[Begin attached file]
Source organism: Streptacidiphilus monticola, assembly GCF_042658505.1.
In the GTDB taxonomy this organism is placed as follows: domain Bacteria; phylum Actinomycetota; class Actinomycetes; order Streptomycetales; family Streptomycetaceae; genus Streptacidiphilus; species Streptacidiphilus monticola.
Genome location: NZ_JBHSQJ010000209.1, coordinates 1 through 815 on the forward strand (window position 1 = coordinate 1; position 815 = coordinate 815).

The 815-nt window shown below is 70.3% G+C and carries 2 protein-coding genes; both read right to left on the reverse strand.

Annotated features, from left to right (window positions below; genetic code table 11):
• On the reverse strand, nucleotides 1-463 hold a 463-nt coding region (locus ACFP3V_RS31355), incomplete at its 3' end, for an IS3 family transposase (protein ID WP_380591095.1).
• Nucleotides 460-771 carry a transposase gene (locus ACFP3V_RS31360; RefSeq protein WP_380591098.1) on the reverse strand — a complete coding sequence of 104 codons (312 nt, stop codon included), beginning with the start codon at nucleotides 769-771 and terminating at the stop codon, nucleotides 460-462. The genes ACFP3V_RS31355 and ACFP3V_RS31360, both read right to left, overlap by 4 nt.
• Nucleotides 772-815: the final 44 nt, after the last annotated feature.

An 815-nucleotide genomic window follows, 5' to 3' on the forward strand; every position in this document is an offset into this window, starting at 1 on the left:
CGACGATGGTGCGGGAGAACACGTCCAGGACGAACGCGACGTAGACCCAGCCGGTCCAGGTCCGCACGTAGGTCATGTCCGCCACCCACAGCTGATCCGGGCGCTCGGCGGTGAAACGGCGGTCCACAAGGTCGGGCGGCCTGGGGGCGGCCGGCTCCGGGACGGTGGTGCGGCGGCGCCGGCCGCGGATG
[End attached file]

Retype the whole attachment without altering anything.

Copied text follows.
Source organism: Streptacidiphilus monticola, assembly GCF_042658505.1.
In the GTDB taxonomy this organism is placed as follows: domain Bacteria; phylum Actinomycetota; class Actinomycetes; order Streptomycetales; family Streptomycetaceae; genus Streptacidiphilus; species Streptacidiphilus monticola.
Genome location: NZ_JBHSQJ010000209.1, coordinates 1 through 815 on the forward strand (window position 1 = coordinate 1; position 815 = coordinate 815).

The 815-nt window shown below is 70.3% G+C and carries 2 protein-coding genes; both read right to left on the reverse strand.

Annotated features, from left to right (window positions below; genetic code table 11):
• On the reverse strand, nucleotides 1-463 hold a 463-nt coding region (locus ACFP3V_RS31355), incomplete at its 3' end, for an IS3 family transposase (protein ID WP_380591095.1).
• Nucleotides 460-771 carry a transposase gene (locus ACFP3V_RS31360; RefSeq protein WP_380591098.1) on the reverse strand — a complete coding sequence of 104 codons (312 nt, stop codon included), beginning with the start codon at nucleotides 769-771 and terminating at the stop codon, nucleotides 460-462. The genes ACFP3V_RS31355 and ACFP3V_RS31360, both read right to left, overlap by 4 nt.
• Nucleotides 772-815: the final 44 nt, after the last annotated feature.

An 815-nucleotide genomic window follows, 5' to 3' on the forward strand; every position in this document is an offset into this window, starting at 1 on the left:
CGACGATGGTGCGGGAGAACACGTCCAGGACGAACGCGACGTAGACCCAGCCGGTCCAGGTCCGCACGTAGGTCATGTCCGCCACCCACAGCTGATCCGGGCGCTCGGCGGTGAAACGGCGGTCCACAAGGTCGGGCGGCCTGGGGGCGGCCGGCTCCGGGACGGTGGTGCGGCGGCGCCGGCCGCGGATG